Perhaps, the pen was repaired and when it was sent back to Pencraft for repairs they substituted either the cap or barrel.  Or perhaps this pen was produced near the end of the production in Libertyville and they were just using up remaining parts.  Or perhaps the pen was a mistake and either the barrel or cap was placed in error.  I can play “perhaps”  for quite a while, and we will never know.  My leaning is that they were near the end of production in Libertyville and simply using up parts and this pen was the product.

Below is the direction sheet that was in the box.  Note the ink stains.   This seems to run against my initial observation that the pen had not been used before.  The title of this article ~ The House Of Pencraft ~ comes from the pencil page.  I had never seen this term before.

I looked up the name Theodore Haake on the internet and no persons with ties to fountain pens or Michael George came up.  I am not certain if this was the owner of the pen (though this is written in pencil) or possibly someone from the factory.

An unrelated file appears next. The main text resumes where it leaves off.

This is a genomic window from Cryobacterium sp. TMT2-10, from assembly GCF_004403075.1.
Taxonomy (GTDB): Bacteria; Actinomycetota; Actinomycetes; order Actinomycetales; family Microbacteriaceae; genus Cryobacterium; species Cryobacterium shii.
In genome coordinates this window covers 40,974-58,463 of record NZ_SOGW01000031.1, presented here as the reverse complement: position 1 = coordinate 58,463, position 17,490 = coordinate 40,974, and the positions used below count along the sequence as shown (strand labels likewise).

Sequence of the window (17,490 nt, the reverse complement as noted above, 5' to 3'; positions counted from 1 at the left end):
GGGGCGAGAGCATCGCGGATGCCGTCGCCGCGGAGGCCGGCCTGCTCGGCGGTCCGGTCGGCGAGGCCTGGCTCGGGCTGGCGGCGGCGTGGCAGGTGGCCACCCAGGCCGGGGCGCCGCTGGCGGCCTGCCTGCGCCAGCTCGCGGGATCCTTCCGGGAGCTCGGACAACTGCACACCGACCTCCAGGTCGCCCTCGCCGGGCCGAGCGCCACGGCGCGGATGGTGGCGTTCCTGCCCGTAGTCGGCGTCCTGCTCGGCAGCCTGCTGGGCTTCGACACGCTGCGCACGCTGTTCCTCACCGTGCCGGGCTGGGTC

Here is the strong imprint, with Michael George Co (Kraker) mentioned.

The nib is a Forever Nib #6.  I have seen Forever, Everlasting, Dixie, and Warranted Nibs used on Kraker pens of this era.  Everlasting and Forever are interesting names, perhaps in response to Parker and Sheaffer’s ” Lifetime ” guarantees.

It seems that sometimes ” the more we know, the less we know”.  These mysteries of the vintage pen are often intriguing and forever and everlastingly a challenge to sort through.

June 24, 2010 Posted by | Belmont Pens, Dixie Fountain Pens, Kraker, Monogram Fountain Pens, Pencraft Pens, Rexall, Yankee Pen | , , | 1 Comment

A Yankee In Chicago

I understand if you are growing tired of these Yankee in …. articles. Every time that I write one, I think it is my last. I have already detailed the restoration of Yankee Pens from Minnesota, and Grand Haven, Michigan in these posts from two years ago:

A Yankee In Michigan – January 27, 2008

A Yankee in Minnesota – May 15, 2008

Belmont Rexall And Yankee Cousins – May 22, 2008